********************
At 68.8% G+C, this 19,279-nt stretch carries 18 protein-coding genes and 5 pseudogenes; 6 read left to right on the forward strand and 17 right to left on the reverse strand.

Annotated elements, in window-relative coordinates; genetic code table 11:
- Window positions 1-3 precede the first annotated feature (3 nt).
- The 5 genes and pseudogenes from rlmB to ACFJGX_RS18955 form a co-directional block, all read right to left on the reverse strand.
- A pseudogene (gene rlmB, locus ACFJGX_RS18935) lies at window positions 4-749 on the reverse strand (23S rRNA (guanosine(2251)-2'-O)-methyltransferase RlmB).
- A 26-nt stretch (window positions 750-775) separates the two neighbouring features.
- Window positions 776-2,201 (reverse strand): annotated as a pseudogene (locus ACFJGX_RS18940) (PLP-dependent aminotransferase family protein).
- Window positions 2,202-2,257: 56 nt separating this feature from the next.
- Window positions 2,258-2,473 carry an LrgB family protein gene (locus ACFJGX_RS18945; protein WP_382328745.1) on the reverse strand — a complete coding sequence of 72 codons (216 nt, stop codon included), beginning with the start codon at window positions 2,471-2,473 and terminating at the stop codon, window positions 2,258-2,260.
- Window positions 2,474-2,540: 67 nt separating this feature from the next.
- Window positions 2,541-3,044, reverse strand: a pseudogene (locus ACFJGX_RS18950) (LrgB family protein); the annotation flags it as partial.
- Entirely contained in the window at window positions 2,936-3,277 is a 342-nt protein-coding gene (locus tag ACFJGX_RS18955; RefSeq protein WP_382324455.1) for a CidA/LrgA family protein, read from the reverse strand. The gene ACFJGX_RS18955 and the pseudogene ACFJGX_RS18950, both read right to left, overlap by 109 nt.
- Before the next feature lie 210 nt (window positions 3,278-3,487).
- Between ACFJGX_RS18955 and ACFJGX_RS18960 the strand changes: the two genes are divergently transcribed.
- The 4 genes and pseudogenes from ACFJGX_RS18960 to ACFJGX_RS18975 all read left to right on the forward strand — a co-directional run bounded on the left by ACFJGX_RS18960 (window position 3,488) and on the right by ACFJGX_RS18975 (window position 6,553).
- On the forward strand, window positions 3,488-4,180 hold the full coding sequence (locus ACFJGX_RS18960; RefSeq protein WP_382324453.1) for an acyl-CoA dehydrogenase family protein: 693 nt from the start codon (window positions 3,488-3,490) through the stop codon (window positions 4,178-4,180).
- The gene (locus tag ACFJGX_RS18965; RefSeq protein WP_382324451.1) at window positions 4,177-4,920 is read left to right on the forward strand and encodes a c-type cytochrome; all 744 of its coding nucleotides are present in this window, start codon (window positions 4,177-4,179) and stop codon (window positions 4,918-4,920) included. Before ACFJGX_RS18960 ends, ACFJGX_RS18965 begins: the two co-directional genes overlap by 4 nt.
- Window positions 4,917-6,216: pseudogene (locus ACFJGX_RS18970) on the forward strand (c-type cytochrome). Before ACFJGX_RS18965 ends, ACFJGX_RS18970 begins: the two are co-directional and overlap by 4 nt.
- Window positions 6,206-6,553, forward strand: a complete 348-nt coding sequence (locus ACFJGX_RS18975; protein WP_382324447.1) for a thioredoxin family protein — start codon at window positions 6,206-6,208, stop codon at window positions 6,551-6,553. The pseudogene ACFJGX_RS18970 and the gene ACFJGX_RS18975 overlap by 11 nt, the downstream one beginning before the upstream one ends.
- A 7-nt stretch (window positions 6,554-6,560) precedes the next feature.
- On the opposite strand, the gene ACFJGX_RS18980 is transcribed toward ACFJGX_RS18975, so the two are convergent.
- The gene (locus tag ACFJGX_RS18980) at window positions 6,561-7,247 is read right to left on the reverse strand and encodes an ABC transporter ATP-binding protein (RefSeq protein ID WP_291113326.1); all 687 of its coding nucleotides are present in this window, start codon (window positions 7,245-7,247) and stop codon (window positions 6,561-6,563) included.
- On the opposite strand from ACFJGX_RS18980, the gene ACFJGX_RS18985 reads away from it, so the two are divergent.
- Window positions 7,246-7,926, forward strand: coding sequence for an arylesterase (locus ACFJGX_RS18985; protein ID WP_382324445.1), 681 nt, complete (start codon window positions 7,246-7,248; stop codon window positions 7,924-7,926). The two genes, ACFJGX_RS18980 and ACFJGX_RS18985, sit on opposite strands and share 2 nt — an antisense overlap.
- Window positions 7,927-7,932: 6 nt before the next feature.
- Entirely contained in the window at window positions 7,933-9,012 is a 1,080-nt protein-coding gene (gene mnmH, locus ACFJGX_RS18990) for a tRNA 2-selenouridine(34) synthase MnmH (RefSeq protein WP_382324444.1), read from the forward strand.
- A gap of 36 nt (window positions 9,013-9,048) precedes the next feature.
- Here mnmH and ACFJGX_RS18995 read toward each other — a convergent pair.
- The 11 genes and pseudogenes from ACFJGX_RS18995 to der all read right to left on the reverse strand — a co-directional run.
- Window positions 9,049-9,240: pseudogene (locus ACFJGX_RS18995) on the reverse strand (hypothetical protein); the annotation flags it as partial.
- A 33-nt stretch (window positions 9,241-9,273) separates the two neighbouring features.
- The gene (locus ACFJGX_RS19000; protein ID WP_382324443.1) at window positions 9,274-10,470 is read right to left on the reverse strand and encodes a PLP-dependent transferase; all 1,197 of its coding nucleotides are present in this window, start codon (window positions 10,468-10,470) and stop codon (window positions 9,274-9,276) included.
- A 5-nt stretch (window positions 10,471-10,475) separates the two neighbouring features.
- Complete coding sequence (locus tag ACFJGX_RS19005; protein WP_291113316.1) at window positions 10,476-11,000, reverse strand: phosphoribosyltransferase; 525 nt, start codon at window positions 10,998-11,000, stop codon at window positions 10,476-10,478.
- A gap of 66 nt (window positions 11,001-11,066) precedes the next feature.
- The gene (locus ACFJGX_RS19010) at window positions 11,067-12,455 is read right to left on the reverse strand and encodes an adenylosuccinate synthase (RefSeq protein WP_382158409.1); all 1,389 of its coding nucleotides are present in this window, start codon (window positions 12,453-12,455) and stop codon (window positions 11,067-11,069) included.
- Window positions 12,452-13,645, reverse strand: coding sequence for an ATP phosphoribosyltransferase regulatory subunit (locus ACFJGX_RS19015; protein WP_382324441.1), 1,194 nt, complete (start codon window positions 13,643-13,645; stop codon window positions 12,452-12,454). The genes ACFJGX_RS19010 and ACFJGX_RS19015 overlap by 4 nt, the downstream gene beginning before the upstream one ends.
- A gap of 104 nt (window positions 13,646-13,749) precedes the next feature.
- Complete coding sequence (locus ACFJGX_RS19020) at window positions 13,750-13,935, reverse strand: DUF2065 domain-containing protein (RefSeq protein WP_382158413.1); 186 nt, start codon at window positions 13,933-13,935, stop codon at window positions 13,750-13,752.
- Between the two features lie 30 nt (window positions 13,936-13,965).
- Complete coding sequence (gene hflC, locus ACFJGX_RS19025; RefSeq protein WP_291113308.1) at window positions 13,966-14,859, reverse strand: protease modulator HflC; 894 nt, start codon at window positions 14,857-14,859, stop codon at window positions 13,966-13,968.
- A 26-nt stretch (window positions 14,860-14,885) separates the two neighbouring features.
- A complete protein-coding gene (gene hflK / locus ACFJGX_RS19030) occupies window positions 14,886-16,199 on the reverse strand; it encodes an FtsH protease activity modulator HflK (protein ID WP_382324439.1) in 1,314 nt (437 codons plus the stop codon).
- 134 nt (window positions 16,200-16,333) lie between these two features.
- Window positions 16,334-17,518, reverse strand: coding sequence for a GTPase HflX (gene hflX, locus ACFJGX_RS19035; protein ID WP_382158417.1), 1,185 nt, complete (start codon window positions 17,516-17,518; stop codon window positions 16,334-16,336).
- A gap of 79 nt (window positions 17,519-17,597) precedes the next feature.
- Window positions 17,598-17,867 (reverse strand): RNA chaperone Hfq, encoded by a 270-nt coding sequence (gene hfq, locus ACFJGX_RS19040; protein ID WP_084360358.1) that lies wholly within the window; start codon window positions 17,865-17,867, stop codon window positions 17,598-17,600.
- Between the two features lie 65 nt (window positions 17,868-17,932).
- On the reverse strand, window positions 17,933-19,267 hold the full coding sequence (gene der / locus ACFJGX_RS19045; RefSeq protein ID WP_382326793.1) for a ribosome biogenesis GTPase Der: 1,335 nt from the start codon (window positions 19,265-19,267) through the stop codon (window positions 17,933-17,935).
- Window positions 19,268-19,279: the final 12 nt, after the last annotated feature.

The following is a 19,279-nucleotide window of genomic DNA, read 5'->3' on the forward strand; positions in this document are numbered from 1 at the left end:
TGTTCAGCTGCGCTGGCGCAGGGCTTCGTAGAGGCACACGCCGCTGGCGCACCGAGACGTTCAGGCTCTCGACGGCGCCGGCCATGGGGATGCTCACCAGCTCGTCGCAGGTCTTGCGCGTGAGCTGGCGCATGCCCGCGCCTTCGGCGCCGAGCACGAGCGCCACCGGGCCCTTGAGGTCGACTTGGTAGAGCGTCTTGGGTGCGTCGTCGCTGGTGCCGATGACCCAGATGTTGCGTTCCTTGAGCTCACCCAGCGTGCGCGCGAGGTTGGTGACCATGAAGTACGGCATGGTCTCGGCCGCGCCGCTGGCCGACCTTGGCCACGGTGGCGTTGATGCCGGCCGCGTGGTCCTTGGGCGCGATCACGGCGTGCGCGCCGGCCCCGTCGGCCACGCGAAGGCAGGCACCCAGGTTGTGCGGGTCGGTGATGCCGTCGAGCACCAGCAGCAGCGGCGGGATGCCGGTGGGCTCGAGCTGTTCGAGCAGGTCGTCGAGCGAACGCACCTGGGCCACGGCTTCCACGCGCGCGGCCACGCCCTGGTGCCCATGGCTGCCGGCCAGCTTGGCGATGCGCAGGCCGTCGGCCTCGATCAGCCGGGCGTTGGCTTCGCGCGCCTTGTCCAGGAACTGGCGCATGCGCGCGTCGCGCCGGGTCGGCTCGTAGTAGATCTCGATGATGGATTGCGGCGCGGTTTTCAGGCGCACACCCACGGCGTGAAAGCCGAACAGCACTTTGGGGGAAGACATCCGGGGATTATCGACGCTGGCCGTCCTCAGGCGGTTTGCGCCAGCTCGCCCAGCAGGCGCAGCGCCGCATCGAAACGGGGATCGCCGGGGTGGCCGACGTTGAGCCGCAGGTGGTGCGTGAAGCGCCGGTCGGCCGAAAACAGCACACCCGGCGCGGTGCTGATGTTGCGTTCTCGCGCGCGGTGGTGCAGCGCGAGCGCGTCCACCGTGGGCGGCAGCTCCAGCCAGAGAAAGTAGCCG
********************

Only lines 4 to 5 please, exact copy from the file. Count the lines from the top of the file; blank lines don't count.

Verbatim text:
- The 5 genes and pseudogenes from rlmB to ACFJGX_RS18955 form a co-directional block, all read right to left on the reverse strand.
- A pseudogene (gene rlmB, locus ACFJGX_RS18935) lies at window positions 4-749 on the reverse strand (23S rRNA (guanosine(2251)-2'-O)-methyltransferase RlmB).